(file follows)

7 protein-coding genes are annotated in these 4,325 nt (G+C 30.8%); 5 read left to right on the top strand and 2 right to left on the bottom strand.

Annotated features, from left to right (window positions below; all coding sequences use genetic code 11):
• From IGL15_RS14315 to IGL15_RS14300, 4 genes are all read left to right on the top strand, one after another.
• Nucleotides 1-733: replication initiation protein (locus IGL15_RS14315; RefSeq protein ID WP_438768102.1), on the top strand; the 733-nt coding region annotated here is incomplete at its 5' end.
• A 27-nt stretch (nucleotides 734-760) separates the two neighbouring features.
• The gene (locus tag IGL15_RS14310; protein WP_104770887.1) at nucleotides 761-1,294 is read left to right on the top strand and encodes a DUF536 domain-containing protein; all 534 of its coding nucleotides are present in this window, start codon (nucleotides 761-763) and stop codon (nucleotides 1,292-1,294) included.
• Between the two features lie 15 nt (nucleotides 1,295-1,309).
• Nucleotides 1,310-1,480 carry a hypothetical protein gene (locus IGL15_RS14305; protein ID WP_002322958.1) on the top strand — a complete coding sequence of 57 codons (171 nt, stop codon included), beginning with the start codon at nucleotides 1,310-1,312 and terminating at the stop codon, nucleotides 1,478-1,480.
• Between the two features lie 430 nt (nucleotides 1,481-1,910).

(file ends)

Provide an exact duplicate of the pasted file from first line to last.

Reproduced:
7 protein-coding genes are annotated in these 4,325 nt (G+C 30.8%); 5 read left to right on the top strand and 2 right to left on the bottom strand.

Annotated features, from left to right (window positions below; all coding sequences use genetic code 11):
• From IGL15_RS14315 to IGL15_RS14300, 4 genes are all read left to right on the top strand, one after another.
• Nucleotides 1-733: replication initiation protein (locus IGL15_RS14315; RefSeq protein ID WP_438768102.1), on the top strand; the 733-nt coding region annotated here is incomplete at its 5' end.
• A 27-nt stretch (nucleotides 734-760) separates the two neighbouring features.
• The gene (locus tag IGL15_RS14310; protein WP_104770887.1) at nucleotides 761-1,294 is read left to right on the top strand and encodes a DUF536 domain-containing protein; all 534 of its coding nucleotides are present in this window, start codon (nucleotides 761-763) and stop codon (nucleotides 1,292-1,294) included.
• Between the two features lie 15 nt (nucleotides 1,295-1,309).
• Nucleotides 1,310-1,480 carry a hypothetical protein gene (locus IGL15_RS14305; protein ID WP_002322958.1) on the top strand — a complete coding sequence of 57 codons (171 nt, stop codon included), beginning with the start codon at nucleotides 1,310-1,312 and terminating at the stop codon, nucleotides 1,478-1,480.
• Between the two features lie 430 nt (nucleotides 1,481-1,910).